Tucked away on a quiet street in the southern quarter of Edinburgh lies a quaint and small Jewish graveyard. The resting place was established in 1816 and the final burial took place here in 1867. There are some 29 graves representing four generations within this diminutive plot of land.
Time and weather have not been generous to many of the headstones, some of which have all but disintegrated. Still, several grave markers contain visible Hebrew lettering. This small number of burials represent four Jewish families who resettled in Edinburgh from Germany and the Low Countries.
It’s been reported that this is the oldest, and at one time, the only, Jewish burial site in Scotland. For a time, members of Glasgow’s Jewish community brought their recently departed to be laid to rest here until they acquired their own graveyard. Within a span of just 50 or so years, this small plot of land reached full capacity and closed down for good.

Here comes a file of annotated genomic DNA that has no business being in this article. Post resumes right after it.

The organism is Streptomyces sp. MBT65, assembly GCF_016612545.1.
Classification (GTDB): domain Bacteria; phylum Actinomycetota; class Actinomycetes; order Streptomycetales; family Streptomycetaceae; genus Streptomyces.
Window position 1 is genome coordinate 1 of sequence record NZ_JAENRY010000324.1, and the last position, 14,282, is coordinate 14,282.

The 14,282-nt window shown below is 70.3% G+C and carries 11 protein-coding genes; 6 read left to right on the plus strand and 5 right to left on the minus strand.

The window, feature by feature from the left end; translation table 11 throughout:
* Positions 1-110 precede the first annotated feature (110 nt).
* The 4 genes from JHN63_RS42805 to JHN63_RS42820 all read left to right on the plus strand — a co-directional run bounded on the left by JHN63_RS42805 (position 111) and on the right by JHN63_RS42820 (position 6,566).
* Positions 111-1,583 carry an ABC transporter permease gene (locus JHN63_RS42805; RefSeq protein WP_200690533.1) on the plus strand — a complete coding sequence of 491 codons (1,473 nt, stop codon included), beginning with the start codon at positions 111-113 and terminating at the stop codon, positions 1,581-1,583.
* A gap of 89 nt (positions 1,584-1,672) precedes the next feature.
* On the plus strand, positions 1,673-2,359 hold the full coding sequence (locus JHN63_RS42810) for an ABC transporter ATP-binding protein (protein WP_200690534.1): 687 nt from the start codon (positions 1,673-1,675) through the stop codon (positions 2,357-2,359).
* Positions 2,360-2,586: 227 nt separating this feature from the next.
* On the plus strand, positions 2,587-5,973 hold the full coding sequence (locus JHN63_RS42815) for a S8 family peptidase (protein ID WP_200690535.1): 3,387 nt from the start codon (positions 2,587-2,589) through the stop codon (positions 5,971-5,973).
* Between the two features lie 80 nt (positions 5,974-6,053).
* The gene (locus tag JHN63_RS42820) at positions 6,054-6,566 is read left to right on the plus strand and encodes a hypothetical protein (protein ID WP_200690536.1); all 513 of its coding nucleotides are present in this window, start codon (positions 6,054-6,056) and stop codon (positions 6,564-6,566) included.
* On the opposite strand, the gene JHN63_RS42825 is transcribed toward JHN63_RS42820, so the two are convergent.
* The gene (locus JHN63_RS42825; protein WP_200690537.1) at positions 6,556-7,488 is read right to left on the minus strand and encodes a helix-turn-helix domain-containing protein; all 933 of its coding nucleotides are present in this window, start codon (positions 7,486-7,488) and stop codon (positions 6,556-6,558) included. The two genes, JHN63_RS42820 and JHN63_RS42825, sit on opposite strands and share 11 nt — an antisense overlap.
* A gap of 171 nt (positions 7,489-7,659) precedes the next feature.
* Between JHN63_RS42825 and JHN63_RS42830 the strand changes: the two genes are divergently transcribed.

One will also note that there are small stones or pebbles placed atop of the headstones. This is an old Jewish tradition, it symbolizes an act of remembrance. Unlike flowers that wilt and decay, a stone will signify an act of long lasting reminiscence.
The burial ground is located at Sciennes House Place, behind the historic site of the only meeting between two of the nation’s greatest writers, Sir Walter Scott and Robert Burns. A nearby plaque marks the house where these two influential scribes met.
Know Before You Go
Public access is unavailable at this site but the headstones can be viewed between the gate railings.